When we are harmed by someone we sometimes hang on to the hurt in hopes that the offender will apologize. After all, we are the ones who were injured, we have a right to an apology. As we wait for the contrite heart of the other person, our own hearts become hardened with resentment, bitterness, even hostility. As someone once said, we become “prisoners of our own hardened hearts”.
Although we may have the right to an apology, the Gospel story about the woman caught in adultery suggests that sometimes we need to move past rights. In the story, the religious authorities were ready to act within their legal rights which said the punishment for a woman caught in adultery was to stone her (John 8:1-11). By the law, they had every “right” to smash that woman’s body with rocks and they point this out to Jesus.
In a shocking move, Jesus does not deny their legal right to stone the woman, but he suggests that they, too, might deserve to be punished because of their own sins. Not wanting to find out, they fled the scene. So there he was, with a group who were ready to kill a woman because of her sin, and they could not even stay around long enough to admit their own sins. Talk about being prisoners of hardened hearts.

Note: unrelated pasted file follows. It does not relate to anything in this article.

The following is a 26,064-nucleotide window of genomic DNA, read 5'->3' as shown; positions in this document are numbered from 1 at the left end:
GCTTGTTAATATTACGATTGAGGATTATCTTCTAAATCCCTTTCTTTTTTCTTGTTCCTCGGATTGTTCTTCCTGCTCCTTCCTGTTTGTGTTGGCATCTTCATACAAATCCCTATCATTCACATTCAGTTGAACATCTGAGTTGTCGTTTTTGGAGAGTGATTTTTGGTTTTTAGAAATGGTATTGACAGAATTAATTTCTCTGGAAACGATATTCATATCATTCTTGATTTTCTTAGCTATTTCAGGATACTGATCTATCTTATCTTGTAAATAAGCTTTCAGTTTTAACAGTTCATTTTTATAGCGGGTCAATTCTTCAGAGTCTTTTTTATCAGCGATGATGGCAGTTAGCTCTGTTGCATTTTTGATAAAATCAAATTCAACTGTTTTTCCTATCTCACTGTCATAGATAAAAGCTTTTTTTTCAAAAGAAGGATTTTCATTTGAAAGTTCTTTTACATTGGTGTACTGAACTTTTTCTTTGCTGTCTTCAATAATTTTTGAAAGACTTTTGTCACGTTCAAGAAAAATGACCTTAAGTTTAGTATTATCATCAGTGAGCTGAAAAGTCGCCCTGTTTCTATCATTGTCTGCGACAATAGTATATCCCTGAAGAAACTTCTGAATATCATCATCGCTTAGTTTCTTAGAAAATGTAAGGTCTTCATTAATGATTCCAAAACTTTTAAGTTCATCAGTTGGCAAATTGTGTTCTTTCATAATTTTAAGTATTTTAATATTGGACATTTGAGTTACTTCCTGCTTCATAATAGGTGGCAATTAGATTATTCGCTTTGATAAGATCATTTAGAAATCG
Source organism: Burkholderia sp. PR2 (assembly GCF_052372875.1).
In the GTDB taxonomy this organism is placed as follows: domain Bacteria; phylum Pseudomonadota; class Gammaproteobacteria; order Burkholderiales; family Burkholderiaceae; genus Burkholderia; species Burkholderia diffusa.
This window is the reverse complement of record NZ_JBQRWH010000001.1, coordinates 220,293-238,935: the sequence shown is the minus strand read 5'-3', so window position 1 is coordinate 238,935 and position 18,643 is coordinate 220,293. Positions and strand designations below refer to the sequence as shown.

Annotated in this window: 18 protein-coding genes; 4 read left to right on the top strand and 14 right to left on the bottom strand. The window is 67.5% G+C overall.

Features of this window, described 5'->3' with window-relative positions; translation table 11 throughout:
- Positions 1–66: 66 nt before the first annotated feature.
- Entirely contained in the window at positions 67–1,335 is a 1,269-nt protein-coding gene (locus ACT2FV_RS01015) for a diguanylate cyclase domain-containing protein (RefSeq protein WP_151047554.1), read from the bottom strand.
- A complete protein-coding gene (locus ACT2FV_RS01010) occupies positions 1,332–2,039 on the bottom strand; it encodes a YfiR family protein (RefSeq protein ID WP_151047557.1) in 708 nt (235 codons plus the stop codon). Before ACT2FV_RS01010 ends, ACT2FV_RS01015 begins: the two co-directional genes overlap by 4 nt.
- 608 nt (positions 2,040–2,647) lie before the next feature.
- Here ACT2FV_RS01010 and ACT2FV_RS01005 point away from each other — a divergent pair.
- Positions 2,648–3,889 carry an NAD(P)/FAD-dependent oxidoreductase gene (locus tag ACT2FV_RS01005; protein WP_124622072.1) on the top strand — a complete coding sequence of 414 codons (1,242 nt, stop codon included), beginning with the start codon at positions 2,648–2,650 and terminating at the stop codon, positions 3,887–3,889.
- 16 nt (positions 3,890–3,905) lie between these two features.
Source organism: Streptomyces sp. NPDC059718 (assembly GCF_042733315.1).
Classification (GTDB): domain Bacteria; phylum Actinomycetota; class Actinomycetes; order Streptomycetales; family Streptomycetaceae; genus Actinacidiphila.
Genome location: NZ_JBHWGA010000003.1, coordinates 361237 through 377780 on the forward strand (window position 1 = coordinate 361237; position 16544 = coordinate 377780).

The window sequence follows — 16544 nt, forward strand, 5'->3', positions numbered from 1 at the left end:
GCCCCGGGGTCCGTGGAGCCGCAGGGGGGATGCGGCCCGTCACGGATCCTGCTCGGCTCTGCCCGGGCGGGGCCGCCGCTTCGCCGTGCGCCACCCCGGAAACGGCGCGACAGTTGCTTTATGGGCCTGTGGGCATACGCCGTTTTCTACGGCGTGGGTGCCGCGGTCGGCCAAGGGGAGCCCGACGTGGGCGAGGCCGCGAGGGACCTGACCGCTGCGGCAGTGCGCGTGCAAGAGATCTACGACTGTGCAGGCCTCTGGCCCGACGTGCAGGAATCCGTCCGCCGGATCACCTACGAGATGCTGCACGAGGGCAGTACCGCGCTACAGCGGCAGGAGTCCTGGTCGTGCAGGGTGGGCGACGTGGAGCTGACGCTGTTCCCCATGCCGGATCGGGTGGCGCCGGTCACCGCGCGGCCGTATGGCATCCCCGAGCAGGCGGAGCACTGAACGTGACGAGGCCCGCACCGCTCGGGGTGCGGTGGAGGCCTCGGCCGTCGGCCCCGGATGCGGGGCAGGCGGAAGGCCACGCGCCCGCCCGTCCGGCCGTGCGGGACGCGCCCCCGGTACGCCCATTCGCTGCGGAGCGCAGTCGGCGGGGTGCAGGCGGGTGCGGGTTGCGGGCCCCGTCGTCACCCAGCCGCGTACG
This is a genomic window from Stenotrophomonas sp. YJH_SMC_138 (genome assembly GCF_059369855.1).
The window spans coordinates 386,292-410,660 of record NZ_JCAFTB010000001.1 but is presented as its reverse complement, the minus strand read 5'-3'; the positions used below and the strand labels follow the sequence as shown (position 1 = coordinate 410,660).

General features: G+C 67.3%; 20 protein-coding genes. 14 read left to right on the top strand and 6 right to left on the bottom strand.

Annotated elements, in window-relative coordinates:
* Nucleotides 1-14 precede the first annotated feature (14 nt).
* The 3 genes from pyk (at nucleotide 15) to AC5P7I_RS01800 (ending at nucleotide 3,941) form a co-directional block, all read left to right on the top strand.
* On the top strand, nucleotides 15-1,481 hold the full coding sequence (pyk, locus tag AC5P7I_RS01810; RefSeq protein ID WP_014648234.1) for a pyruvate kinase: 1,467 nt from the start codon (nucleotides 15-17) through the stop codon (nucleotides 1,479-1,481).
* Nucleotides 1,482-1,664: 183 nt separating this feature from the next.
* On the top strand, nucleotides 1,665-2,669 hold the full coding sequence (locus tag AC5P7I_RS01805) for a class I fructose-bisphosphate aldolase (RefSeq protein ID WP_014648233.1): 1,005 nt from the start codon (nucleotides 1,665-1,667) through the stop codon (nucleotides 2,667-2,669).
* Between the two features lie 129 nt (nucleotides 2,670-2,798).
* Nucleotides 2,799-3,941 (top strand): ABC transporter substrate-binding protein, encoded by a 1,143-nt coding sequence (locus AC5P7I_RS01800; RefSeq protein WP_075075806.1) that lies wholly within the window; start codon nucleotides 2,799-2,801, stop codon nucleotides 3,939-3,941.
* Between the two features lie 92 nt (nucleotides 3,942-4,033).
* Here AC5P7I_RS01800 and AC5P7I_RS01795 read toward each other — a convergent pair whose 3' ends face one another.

Jesus did not say that the woman’s sin was alright. He stood there ready to forgive her, taking the risk that his love would help her turn to her life around. He does not ask us to ignore mistreatment or injustice. He challenges us to look at how we deal with it. Are we so perfect that we can pick up the biggest rock and throw it at those so much worse than we are who have wronged us? Jesus wants to free us from being prisoners of our own hardened hearts that are waiting for somebody else to make the first move.
The truth is, someone else has already made the first move and that is Jesus who says to us, “Go in peace, and from now on avoid this sin.” Grateful for his forgiving love, maybe it is time for our softened hearts to make the first move of letting someone who has hurt us go in peace.
Together in faith,
Very Rev. Christopher Smith, rector